• Industry are likely to find it difficult to fully commit to the Programme without certainty on investment and delivery timescales. Energy Efficient Scotland provides a long-term vision until 2040, but it will be crucial to have clarity on the Programme delivery mechanisms. This will provide a level of comfort to ensure industry buy-in and allow industry to make the commitment required to participate in the Programme;
  • We must learn lessons from previous programmes such as the Green Deal to ensure that Energy Efficient Scotland becomes a high quality, trusted brand;
  • As certain measures, such as External Wall Insulation (EWI), are currently not recognised as a distinct trade, this has led to no formalised training taking place in Scotland. Energy Efficient Scotland provides an opportunity to address this to ensure work is completed by appropriately-trained and competent suppliers;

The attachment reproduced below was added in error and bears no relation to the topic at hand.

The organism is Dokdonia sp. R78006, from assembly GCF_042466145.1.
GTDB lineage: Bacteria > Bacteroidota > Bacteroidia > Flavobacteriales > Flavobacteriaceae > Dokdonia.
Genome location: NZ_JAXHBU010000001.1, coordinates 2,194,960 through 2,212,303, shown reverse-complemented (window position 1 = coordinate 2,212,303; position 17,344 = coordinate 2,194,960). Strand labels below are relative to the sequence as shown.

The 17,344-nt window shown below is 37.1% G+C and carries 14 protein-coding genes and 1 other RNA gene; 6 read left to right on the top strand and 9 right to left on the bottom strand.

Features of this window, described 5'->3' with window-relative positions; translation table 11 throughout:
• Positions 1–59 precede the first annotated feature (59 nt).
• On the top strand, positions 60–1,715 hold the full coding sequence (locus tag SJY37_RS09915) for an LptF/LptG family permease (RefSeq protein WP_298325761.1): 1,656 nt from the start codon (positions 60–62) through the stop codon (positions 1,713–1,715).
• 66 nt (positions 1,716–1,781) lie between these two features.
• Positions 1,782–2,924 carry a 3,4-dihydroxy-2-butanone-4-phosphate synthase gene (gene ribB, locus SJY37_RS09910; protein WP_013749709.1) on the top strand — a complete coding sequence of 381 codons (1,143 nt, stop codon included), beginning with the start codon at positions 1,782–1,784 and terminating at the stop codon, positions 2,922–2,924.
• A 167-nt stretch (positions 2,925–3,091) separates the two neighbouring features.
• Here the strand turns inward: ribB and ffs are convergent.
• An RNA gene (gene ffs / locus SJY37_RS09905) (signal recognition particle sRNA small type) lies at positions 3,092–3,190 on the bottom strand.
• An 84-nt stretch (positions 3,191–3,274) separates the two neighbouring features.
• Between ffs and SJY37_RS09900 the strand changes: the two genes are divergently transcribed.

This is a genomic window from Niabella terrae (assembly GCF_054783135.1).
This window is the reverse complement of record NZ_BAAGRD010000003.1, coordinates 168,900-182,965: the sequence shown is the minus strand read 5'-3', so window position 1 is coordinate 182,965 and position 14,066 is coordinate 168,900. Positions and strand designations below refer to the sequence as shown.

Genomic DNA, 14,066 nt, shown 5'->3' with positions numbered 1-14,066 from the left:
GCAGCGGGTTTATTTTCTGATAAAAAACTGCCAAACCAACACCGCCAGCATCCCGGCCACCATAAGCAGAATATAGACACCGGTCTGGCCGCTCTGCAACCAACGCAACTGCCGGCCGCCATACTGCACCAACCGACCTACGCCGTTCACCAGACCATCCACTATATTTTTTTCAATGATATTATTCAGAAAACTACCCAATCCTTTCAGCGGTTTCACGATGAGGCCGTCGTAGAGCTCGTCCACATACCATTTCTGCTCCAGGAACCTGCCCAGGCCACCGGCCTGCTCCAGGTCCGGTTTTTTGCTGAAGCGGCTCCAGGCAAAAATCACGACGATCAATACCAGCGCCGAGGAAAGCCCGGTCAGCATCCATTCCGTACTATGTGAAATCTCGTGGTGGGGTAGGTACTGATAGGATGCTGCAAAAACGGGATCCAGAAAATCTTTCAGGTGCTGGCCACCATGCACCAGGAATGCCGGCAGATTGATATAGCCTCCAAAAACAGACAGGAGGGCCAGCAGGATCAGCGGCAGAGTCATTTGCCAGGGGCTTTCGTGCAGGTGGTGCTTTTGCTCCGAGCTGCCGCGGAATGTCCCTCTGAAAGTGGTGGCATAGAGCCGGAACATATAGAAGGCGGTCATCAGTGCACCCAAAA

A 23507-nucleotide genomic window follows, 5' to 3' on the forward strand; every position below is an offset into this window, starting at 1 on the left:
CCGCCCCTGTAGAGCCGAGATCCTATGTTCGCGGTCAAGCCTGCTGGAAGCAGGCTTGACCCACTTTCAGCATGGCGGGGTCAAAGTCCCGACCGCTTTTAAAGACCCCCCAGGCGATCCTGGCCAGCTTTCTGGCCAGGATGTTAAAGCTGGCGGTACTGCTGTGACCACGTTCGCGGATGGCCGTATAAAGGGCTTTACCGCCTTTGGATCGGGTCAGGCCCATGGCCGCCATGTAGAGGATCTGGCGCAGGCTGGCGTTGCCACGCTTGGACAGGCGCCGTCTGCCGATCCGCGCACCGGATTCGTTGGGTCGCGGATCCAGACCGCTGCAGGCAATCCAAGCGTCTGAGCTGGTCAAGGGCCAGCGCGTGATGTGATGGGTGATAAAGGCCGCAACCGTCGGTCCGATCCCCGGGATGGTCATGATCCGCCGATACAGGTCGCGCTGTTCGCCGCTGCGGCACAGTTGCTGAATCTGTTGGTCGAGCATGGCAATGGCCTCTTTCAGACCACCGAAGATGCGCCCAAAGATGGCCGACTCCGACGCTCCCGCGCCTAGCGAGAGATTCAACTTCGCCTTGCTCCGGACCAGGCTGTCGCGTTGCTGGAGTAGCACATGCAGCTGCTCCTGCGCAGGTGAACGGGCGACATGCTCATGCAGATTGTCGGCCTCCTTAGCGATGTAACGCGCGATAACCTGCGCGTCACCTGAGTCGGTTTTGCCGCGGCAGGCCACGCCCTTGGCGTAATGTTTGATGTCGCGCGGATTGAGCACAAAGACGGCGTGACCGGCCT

• Installers' understanding of what is technically appropriate e.g. which materials should be used for a particular property, is crucial to the maintenance of quality standards.


The recommendations outlined in this section seek to address the issues raised and opportunities identified, from the quality of the technical execution and the long-term impact it has on the building fabric to timeliness of the work done and customer care.

Recommendation 1. There should be Quality Assurance criteria developed which detail the key mandatory requirements for suppliers wishing to participate in Energy Efficient Scotland.